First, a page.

June 26, 2024 // National

Paying a Visit to the Patroness of the Marian Route

Praised be Jesus Christ, now and forever!

This past week, the Marian Route of the National Eucharistic Pilgrimage passed through the Diocese of Green Bay and visited the patroness of our route, Our Lady of Champion, at her shrine in Wisconsin. How perfect it was that exactly halfway through this pilgrimage we went and visited the place where Our Lady called America to a life of missionary discipleship, adherence to the teaching of the Catholic faith, and devotion to the truth of Jesus’ real presence in the Eucharist – a mission that is very much at the forefront of this pilgrimage.

Danielle Schmitz
Pilgrims kneel in prayer before the Blessed Sacrament on the Marian Route of the National Eucharistic Pilgrimage.

The day we spent at Champion was particularly special not just because we were visiting a Marian apparition site but also because the nine-mile procession we had leading to Champion was a private procession with just the perpetual pilgrims and our chaplains. As we walked, it was just the 12 of us and Jesus. Each of us had the chance to hold the umbrellino over Our Lord and have a time of profoundly intimate face-to-face prayer with Jesus as He was processed in the monstrance. While one of us was speaking with Jesus, the rest of us shared testimony, laughed, and rejoiced with one another. During this procession, all I could think of was all the moments in Scripture where it said that Jesus and the disciples would walk from town to town, and how we were living out that reality during that procession – how Our Lord had chosen His 12 and somehow I was a part of it.

When we arrived in Champion, Jesus was met by thousands, all there just for Him. After Mass, we had a two-mile procession around the apparition site, and at the end of the procession, the pilgrims and I had the chance to visit the crypt and pray where Our Lady appeared. The goodness of our Father was evident, as during our visit, there were only a handful of people praying in the crypt, and we had the opportunity to pray in silence with Our Lady. While at the apparition site, I felt convicted of the same message that was given to Adele Brise, who saw the Virgin 165 years ago. In so many ways, our country is still the “wild” nation Our Lady spoke of, the children of our country are still in need of fruitful catechesis, and it is still important that we offer our Communion at Mass for the conversion of sinners.

I pray that as we continue this pilgrimage, our Eucharistic Lord will hear Our Lady of Champion’s plea for the conversion of our nation, and that He will move through the people He encounters so that they can be a part of Our Lady’s mission.

Our Lady of Champion, pray for us!

As Jesum Per Mariam,
Danielle Schmitz

Paul’s Pantry and Providing a Cartful of Dignity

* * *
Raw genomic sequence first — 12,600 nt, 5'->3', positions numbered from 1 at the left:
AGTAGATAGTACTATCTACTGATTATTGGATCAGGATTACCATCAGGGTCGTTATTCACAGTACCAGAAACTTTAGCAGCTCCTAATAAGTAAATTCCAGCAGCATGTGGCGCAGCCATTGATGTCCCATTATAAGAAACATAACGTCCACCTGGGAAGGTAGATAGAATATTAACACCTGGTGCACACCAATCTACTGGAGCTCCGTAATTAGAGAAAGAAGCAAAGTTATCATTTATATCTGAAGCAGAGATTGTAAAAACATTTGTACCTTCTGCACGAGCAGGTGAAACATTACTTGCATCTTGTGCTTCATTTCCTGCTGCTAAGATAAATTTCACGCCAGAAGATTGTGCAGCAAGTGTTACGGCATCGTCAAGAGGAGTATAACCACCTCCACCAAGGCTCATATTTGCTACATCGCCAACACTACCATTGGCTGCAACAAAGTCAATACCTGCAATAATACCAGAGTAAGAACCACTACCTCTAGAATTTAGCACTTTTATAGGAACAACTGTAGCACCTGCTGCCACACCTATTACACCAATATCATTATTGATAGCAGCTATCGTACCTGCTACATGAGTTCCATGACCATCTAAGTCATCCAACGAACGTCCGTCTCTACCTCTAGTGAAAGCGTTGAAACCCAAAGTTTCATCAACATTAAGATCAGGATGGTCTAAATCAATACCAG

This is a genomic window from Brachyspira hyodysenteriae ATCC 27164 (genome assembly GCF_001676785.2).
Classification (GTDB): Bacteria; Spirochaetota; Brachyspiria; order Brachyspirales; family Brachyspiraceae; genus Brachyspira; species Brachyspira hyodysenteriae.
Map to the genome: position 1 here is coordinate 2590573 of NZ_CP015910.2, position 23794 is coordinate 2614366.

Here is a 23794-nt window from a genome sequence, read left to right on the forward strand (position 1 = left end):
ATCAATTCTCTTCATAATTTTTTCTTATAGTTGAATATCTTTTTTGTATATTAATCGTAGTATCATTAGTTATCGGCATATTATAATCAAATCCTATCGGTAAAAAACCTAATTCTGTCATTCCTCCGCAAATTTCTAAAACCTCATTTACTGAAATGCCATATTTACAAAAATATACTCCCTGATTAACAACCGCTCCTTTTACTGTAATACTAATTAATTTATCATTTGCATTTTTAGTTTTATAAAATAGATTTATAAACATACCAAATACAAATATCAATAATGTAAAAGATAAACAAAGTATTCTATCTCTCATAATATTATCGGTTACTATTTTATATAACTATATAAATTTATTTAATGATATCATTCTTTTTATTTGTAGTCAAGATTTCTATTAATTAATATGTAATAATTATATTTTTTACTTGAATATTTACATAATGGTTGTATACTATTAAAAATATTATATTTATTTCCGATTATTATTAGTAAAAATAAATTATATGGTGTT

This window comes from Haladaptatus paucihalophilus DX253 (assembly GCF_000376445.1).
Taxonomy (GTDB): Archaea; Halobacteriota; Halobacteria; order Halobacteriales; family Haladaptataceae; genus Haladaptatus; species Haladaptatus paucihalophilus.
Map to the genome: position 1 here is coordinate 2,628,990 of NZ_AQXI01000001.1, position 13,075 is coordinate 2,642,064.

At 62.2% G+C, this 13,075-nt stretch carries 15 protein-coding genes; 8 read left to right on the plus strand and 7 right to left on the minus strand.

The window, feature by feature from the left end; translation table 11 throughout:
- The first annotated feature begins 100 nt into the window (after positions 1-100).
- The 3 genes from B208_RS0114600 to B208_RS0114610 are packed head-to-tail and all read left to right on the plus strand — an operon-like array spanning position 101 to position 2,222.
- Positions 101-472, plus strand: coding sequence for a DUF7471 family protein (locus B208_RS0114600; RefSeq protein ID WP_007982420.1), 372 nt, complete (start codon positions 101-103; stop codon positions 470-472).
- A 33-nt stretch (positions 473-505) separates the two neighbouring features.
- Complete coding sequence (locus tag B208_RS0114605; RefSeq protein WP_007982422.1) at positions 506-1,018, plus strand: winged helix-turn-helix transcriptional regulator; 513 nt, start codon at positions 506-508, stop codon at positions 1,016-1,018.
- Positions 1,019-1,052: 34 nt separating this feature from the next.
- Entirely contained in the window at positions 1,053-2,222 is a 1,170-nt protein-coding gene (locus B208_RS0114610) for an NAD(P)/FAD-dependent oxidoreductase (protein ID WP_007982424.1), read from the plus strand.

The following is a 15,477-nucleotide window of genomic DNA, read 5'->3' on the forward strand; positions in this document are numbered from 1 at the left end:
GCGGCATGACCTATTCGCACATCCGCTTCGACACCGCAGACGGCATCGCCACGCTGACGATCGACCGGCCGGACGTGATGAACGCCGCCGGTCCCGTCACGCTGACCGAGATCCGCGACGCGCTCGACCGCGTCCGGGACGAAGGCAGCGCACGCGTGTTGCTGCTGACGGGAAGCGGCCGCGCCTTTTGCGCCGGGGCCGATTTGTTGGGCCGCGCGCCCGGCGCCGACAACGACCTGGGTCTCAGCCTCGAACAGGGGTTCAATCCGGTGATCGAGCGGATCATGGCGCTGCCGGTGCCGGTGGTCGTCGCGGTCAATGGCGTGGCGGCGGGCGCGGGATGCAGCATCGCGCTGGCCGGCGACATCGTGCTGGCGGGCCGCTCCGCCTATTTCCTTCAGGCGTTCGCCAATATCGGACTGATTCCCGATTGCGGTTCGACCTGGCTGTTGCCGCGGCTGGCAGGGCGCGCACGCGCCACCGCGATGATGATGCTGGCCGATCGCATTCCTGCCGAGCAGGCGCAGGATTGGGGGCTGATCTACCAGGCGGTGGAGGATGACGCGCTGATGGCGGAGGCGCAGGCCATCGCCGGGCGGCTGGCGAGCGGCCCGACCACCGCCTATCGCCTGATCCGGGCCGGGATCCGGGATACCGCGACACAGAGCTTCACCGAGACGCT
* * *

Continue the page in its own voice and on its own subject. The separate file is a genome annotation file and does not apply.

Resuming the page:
By Mason Bailey

Greetings in Christ!

I’m writing on Monday, June 24, from the Archdiocese of Milwaukee during a brief lunch period at Sacred Heart Seminary in Franklin, Wisconsin. We are visiting eight parishes today as we prepare to enter the Archdiocese of Chicago.

Besides Eucharistic processions, Holy Hours, and Masses, we, as perpetual pilgrims, participate in service projects every Saturday. One such project was at Paul’s Pantry in Green Bay, Wisconsin. At first glance, Paul’s Pantry appears to be your average food pantry, helping give food to those in need. But this is not the case. Paul’s Pantry has taken up the mission of emphasizing the Christian truth of the dignity of the human person. The pantry is run as the equivalent of a mom-and-pop grocery store, where each customer in need can take a shopping cart through the store and pick and choose what items they would like. Every item is free, although there is a limit to how much each customer can take. This is all to give back a sense of dignity and respect to each person who walks through the doors. People don’t merely get what they need, but they get to choose what they want. This is so that, even for a half an hour, they can forget their circumstances and be empowered.

I was surprised at how many people lined up around the building in the morning just to come inside and wait for their turn to shop. I helped manage customers’ carts after they emptied their groceries into their cars, taxis, or bicycles. It was incredibly rewarding to see how happy the people were, as I was the final person to see them before they’d leave. People who came hungry or empty left filled and renewed. This is what the Eucharistic Revival is all about!

I was able to play a small part in the truly Eucharistic mission of Paul’s Pantry: forming a communion of dignity rooted in Christ and feeding the hungry – not just with physical food but with the joy of the Gospel being lived out.

Pax Christi,
Mason Bailey

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